Bordetella pertussis

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Bordetella pertussis

Structure and Physiology

This bacterium is a Gram-negative, non-motile, coccobacillus aerobe.

Transmission and Disease

B. pertussis is the organism responsible for whooping cough and is transmitted via airborne droplets contaminated with the organism, such as those produced by the act of coughing itself.  Once adhered to the surface of the thoat, B. pertussis releases a toxin called trachael cytotoxin, which stops the local cilia in human epithelial cells to stop clearing debris from the trachea, causing a coughing fit and further spreading the vector of transmission for B. pertussis.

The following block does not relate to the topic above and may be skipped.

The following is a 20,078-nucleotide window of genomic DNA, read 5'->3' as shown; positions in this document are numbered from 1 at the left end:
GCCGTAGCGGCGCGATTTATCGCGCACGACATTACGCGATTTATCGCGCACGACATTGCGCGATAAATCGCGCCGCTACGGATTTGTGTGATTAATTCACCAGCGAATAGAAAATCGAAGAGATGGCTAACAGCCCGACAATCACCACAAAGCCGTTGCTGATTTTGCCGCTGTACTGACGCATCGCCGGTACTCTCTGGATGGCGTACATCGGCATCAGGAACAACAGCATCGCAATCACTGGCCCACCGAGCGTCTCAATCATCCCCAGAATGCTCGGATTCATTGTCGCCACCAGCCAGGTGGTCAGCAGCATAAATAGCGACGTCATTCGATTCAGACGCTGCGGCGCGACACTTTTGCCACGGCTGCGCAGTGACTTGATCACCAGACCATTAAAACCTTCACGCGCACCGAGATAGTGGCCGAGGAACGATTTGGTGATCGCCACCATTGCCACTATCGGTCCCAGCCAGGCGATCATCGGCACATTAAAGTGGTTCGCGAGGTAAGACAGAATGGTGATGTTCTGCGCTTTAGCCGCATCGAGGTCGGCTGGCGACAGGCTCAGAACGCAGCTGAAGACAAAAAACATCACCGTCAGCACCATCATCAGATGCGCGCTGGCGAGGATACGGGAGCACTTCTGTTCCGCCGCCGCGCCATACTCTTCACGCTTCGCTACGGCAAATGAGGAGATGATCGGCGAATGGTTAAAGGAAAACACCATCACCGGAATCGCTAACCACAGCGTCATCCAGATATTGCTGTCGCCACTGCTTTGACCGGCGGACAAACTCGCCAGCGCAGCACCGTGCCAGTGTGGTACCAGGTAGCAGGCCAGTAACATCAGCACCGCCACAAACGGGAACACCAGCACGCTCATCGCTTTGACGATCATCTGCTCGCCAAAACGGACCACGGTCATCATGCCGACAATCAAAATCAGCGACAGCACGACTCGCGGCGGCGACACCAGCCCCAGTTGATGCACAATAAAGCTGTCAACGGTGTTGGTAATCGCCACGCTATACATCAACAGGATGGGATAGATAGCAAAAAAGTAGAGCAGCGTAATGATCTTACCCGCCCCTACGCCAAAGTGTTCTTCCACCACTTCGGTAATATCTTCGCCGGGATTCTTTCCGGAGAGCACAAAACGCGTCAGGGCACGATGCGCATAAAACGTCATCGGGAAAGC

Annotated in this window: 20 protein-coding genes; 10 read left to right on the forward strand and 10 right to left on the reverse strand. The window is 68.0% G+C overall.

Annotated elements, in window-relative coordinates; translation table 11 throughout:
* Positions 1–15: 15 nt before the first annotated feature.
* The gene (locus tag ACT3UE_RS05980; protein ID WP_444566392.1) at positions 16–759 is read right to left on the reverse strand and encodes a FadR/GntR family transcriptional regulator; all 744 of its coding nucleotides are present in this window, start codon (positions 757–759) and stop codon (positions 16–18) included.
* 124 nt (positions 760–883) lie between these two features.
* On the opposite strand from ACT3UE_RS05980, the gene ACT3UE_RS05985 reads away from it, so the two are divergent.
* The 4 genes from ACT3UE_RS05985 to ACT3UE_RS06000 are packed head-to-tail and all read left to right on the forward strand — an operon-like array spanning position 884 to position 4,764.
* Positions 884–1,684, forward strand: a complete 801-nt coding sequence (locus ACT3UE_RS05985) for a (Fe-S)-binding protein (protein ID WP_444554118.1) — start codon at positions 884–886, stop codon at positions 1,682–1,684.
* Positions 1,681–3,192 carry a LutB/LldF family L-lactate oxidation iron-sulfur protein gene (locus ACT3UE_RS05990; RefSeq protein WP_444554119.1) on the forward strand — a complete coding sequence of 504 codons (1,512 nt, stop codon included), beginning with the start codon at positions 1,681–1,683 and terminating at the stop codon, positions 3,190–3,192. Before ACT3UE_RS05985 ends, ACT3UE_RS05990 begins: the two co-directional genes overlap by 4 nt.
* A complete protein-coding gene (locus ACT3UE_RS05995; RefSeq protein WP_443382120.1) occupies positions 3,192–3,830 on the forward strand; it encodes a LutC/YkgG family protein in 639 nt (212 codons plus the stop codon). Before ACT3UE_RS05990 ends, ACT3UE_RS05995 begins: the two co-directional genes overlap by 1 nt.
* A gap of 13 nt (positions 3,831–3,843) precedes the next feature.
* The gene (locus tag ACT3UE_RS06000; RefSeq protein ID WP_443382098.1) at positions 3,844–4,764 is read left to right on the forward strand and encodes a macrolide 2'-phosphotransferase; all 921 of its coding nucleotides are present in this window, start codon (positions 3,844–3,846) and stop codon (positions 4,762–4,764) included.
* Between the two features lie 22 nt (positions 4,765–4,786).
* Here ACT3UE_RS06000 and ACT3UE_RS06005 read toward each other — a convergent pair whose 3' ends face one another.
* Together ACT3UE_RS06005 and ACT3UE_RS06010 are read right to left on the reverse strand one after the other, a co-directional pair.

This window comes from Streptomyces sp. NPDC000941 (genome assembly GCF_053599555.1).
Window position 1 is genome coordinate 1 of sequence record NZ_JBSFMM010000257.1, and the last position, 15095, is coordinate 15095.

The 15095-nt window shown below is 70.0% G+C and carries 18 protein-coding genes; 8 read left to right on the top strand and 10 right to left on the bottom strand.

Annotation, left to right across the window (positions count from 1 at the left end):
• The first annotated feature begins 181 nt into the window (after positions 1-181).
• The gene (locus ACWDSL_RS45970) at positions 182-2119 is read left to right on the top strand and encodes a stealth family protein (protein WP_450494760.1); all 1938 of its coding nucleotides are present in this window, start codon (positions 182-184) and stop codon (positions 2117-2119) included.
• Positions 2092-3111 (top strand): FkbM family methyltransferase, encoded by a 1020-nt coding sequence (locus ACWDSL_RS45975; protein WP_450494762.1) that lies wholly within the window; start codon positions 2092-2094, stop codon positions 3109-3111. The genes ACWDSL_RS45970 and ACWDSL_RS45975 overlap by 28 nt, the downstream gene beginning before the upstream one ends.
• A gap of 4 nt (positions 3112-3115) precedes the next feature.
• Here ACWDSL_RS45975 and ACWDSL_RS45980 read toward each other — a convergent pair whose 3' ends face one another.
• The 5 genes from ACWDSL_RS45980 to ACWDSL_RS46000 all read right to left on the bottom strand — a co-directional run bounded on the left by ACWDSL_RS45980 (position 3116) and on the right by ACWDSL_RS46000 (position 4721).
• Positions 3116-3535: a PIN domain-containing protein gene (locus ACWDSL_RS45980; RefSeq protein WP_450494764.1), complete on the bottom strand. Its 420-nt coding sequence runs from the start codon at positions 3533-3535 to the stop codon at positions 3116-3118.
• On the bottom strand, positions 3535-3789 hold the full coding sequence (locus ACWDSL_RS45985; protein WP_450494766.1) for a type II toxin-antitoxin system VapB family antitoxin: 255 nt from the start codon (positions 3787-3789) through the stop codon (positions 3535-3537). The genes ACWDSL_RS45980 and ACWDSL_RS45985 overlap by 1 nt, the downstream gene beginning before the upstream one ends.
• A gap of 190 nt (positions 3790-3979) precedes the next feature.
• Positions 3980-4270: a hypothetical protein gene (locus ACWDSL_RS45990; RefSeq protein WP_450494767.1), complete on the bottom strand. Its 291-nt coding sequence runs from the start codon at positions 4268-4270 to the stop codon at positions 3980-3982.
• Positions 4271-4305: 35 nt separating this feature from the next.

Because of its common association with human illness and clinical significance, B. pertussis is frequently chosen as an organism of interest in the realm of disinfection and sanitization.


The incubation period for this organism in human whooping cough ranges from 6-20 days.

  • Luker, Kathryn E., et al. “Bordetella pertussis tracheal cytotoxin and other muramyl peptides: distinct structure-activity relationships for respiratory epithelial cytopathology.” Proceedings of the National Academy of Sciences 90.6 (1993): 2365-2369.